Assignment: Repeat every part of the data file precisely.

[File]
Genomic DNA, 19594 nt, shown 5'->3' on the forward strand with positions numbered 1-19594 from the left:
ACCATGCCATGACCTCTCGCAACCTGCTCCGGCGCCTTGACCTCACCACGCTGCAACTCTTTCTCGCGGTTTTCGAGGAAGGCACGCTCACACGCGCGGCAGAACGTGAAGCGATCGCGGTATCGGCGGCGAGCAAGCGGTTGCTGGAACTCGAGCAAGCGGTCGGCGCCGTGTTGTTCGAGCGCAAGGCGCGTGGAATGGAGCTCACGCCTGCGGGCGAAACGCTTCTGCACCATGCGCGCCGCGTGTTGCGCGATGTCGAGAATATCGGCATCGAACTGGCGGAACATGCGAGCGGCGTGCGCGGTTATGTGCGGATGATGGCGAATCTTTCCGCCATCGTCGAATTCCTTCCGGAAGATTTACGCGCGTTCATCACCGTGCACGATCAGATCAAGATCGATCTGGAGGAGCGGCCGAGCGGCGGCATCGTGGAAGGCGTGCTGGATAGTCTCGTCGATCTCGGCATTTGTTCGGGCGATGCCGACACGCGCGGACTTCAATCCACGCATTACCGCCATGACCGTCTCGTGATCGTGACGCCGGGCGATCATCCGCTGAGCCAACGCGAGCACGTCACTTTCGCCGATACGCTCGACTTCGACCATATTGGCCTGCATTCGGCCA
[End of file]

Genomic DNA, 19594 nt, shown 5'->3' on the forward strand with positions numbered 1-19594 from the left:
ACCATGCCATGACCTCTCGCAACCTGCTCCGGCGCCTTGACCTCACCACGCTGCAACTCTTTCTCGCGGTTTTCGAGGAAGGCACGCTCACACGCGCGGCAGAACGTGAAGCGATCGCGGTATCGGCGGCGAGCAAGCGGTTGCTGGAACTCGAGCAAGCGGTCGGCGCCGTGTTGTTCGAGCGCAAGGCGCGTGGAATGGAGCTCACGCCTGCGGGCGAAACGCTTCTGCACCATGCGCGCCGCGTGTTGCGCGATGTCGAGAATATCGGCATCGAACTGGCGGAACATGCGAGCGGCGTGCGCGGTTATGTGCGGATGATGGCGAATCTTTCCGCCATCGTCGAATTCCTTCCGGAAGATTTACGCGCGTTCATCACCGTGCACGATCAGATCAAGATCGATCTGGAGGAGCGGCCGAGCGGCGGCATCGTGGAAGGCGTGCTGGATAGTCTCGTCGATCTCGGCATTTGTTCGGGCGATGCCGACACGCGCGGACTTCAATCCACGCATTACCGCCATGACCGTCTCGTGATCGTGACGCCGGGCGATCATCCGCTGAGCCAACGCGAGCACGTCACTTTCGCCGATACGCTCGACTTCGACCATATTGGCCTGCATTCGGCCA